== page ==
Iran TerrorismLondon's terror bank

London’s terror bank

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ImageWall Street Journal – REVIEW & OUTLOOK: In the war on terror, the U.S. has had no greater friend than the United Kingdom. And as the U.S. economy continues to suffer under the burdens of Sarbanes-Oxley, our British friends have demonstrated a more sensible approach to financial regulation.

The Wall Street Journal

REVIEW & OUTLOOK 

August 21, 2008; Page A12

ImageIn the war on terror, the U.S. has had no greater friend than the United Kingdom. And as the U.S. economy continues to suffer under the burdens of Sarbanes-Oxley, our British friends have demonstrated a more sensible approach to financial regulation.

For both of the preceding statements, however, there is an exception. Even as the U.K. stands with us in rallying the world against doing business with Tehran, an Iranian bank with a history of financing terrorism continues to operate in London.

On September 8, 2006, the U.S. Treasury announced it was cutting off all direct and indirect ties to the U.S. financial system for Iran's Bank Saderat, given the bank's history of financing terrorism. Treasury's press release did not mention the United Kingdom, but an October 2007 Treasury report connected the dots.

From 2001-2006, the London subsidiary of Bank Saderat transferred $50 million from the Central Bank of Iran via a Bank Saderat branch in Beirut to front groups for Hezbollah. Hezbollah also has used the bank to funnel money to other terrorist organizations such as Hamas. Almost two years after the U.S. cut off Saderat's access to American finance, and close to a year since the Bush Administration diagrammed the electronic money trail from Tehran to terror via London, Bank Saderat PLC continues to do business in the U.K.

In March, the U.N. Security Council imposed its third round of sanctions against Iran for its refusal to halt its nuclear weapons program. Included in the sanctions package was a warning to all countries "to exercise vigilance" on transactions with all Iranian banks, but especially Bank Saderat and Bank Melli, due to the risk that such transactions could support illicit nuclear activities. A June 14 statement by the G-8 finance ministers also singled out Saderat and Melli as rogue banks.

Better late than never, on June 23 the European Union, with support from the U.K., imposed tough sanctions, including an asset freeze — but only on Bank Melli. The penalty was richly deserved. Melli is Iran's largest bank, and according to Treasury, "through its role as a financial conduit, Bank Melli has facilitated numerous purchases of sensitive materials for Iran's nuclear and missile programs."

Treasury further notes that Melli is the banker to Iran's Revolutionary Guards Corps and the Qods force. During the period 2002-2006, Bank Melli was the conduit for more than $100 million sent to the Qods force. This is the outfit, you'll recall, that provides weapons, money and training to insurgents trying to kill U.S. soldiers in Iraq and Afghanistan. The U.K. has not revoked the license of Bank Melli's London subsidiary, but the EU sanctions have left the bank largely unable to conduct new business.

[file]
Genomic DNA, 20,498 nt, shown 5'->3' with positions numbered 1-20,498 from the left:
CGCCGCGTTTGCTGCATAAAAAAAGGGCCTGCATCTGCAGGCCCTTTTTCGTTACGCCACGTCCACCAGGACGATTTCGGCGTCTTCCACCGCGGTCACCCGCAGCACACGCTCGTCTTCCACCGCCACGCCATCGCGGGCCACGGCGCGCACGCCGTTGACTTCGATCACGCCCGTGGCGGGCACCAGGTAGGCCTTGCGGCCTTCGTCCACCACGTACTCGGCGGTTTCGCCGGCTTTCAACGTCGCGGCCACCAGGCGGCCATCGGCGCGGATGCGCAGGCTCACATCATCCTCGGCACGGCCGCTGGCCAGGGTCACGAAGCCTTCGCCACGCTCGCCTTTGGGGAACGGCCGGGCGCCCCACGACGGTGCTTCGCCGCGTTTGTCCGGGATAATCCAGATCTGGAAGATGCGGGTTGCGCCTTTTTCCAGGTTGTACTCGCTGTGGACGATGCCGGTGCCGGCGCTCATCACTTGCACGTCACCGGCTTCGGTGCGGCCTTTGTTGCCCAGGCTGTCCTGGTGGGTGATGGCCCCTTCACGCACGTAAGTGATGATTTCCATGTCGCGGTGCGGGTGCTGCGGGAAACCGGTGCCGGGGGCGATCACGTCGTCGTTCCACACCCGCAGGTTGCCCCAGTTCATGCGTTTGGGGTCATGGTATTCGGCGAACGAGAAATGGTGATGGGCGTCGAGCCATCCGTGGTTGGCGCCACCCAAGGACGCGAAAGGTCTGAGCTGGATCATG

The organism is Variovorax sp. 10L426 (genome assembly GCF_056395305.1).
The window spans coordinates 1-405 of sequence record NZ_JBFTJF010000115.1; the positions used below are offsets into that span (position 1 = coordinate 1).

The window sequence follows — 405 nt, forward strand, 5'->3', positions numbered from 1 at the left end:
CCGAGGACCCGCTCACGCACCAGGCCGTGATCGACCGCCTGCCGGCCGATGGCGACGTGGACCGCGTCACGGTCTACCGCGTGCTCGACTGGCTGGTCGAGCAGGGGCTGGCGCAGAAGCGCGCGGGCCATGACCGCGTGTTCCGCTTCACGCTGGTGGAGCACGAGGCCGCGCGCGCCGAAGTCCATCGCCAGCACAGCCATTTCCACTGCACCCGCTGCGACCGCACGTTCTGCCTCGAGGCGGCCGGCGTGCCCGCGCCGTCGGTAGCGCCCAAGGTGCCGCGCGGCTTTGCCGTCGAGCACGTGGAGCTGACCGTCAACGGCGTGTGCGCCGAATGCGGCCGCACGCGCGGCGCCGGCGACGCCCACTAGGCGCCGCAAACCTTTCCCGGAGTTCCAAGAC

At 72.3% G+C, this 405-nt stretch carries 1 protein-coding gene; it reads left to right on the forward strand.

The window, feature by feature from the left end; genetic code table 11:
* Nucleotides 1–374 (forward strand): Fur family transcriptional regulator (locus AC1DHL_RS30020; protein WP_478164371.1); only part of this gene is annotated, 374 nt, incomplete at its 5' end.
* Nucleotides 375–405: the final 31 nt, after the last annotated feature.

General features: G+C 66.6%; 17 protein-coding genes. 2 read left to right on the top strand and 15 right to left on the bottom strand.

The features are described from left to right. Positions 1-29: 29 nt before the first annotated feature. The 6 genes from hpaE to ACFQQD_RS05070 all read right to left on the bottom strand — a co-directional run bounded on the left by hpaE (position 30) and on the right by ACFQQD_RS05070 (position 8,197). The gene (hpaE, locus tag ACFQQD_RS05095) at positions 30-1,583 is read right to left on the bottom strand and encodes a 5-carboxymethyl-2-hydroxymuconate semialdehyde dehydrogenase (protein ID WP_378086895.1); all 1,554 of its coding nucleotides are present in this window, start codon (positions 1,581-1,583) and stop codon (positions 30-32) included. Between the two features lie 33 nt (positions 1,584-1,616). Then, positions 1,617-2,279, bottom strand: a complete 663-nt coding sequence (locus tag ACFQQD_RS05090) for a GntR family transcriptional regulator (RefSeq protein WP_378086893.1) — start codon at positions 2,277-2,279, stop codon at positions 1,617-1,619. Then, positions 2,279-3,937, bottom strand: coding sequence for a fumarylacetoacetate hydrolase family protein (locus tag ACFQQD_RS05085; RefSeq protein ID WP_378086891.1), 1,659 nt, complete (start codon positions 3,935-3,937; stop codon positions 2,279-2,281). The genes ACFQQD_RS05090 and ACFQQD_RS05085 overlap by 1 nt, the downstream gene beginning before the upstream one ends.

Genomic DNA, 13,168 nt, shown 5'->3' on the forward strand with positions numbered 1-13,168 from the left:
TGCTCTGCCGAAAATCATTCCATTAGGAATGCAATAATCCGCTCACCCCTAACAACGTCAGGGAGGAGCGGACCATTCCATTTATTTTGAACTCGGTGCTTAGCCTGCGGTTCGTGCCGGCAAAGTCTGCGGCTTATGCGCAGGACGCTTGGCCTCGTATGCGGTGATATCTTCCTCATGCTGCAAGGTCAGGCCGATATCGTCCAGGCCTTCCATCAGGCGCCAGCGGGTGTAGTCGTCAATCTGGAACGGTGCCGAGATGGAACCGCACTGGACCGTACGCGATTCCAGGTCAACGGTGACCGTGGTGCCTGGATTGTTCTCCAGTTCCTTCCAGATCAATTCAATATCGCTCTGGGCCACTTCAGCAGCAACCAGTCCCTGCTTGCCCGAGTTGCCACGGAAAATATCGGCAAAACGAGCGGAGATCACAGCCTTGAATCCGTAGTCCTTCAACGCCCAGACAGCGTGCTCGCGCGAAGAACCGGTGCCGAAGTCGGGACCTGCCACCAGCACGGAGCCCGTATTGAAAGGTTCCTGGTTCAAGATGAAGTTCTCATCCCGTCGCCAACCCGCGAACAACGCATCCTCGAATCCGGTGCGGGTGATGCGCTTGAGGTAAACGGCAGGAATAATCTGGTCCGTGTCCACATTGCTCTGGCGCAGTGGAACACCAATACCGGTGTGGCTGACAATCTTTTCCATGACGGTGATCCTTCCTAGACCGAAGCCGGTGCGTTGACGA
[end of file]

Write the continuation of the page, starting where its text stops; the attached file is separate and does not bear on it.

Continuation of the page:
The same cannot be said for Bank Saderat. Even though the U.N. Security Council makes no distinction between the two Iranian banks in warning of their potential to finance Tehran's nuclear ambitions, the EU and the U.K. have allowed Saderat a much longer leash. The bank's subsidiary continues to operate in London, while Saderat branches exist in France, Germany and Greece. The latter three countries aren't known as the most helpful of our allies, although France has worked closely with U.S. intelligence agencies.

The U.K. policy is more of a puzzle. Just this month, the Brits joined with U.S. and French officials in sending a letter to the U.N. Security Council warning against "Iran's continued attempts to conduct prohibited proliferation-related activity and terrorist financing." The letter said that Iranian banks were acting to evade financial sanctions. Given that Bank Saderat PLC has been precisely the mechanism to get money to terrorists, it's hard to understand why the rogue financial institution still enjoys a home in London.

Perhaps the Brits are wary of damaging London's reputation as a global financial center, and losing an advantage over New York. If there's another explanation, we haven't heard it; Her Majesty's Treasury in Britain declined comment when we called. In any case, we're told by a senior U.S. source that other countries are beginning to ask why they should cut Iranian banking ties if such business can still be conducted in London. Iranian Banks Sepah and Persia International, which have also been the target of U.S. sanctions, are also still operating in the U.K.

British action could be particularly beneficial now, as the policy of isolating Iran from the international banking system appears to be putting genuine stress on Mahmoud Ahmadinejad's government. Almost all of the world's commercial banks have ceased doing business with Iran, making even routine trade a logistical challenge. It's not a coincidence that Iran's economy has been struggling even amid an oil boom, or that internal dissent against the Iranian government is increasing.

Further help from America's best antiterror ally could be critical in forcing needed change in Tehran.

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